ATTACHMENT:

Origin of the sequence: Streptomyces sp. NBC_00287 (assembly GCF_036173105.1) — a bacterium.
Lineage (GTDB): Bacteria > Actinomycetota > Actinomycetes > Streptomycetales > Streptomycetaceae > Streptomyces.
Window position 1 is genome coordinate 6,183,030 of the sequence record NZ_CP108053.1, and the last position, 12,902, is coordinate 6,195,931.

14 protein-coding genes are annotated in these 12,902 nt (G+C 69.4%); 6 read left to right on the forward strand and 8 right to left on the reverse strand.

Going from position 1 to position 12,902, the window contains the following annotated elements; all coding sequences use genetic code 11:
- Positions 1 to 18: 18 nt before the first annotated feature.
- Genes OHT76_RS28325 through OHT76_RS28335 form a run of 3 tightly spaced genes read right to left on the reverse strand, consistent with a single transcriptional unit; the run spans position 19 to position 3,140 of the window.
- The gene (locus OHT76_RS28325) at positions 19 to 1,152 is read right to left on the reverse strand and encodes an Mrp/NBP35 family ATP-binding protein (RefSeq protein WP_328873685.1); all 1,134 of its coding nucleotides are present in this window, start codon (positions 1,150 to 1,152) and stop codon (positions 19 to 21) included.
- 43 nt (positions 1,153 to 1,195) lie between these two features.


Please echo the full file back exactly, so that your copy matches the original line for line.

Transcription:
Origin of the sequence: Streptomyces sp. NBC_00287 (assembly GCF_036173105.1) — a bacterium.
Lineage (GTDB): Bacteria > Actinomycetota > Actinomycetes > Streptomycetales > Streptomycetaceae > Streptomyces.
Window position 1 is genome coordinate 6,183,030 of the sequence record NZ_CP108053.1, and the last position, 12,902, is coordinate 6,195,931.

14 protein-coding genes are annotated in these 12,902 nt (G+C 69.4%); 6 read left to right on the forward strand and 8 right to left on the reverse strand.

Going from position 1 to position 12,902, the window contains the following annotated elements; all coding sequences use genetic code 11:
- Positions 1 to 18: 18 nt before the first annotated feature.
- Genes OHT76_RS28325 through OHT76_RS28335 form a run of 3 tightly spaced genes read right to left on the reverse strand, consistent with a single transcriptional unit; the run spans position 19 to position 3,140 of the window.
- The gene (locus OHT76_RS28325) at positions 19 to 1,152 is read right to left on the reverse strand and encodes an Mrp/NBP35 family ATP-binding protein (RefSeq protein WP_328873685.1); all 1,134 of its coding nucleotides are present in this window, start codon (positions 1,150 to 1,152) and stop codon (positions 19 to 21) included.
- 43 nt (positions 1,153 to 1,195) lie between these two features.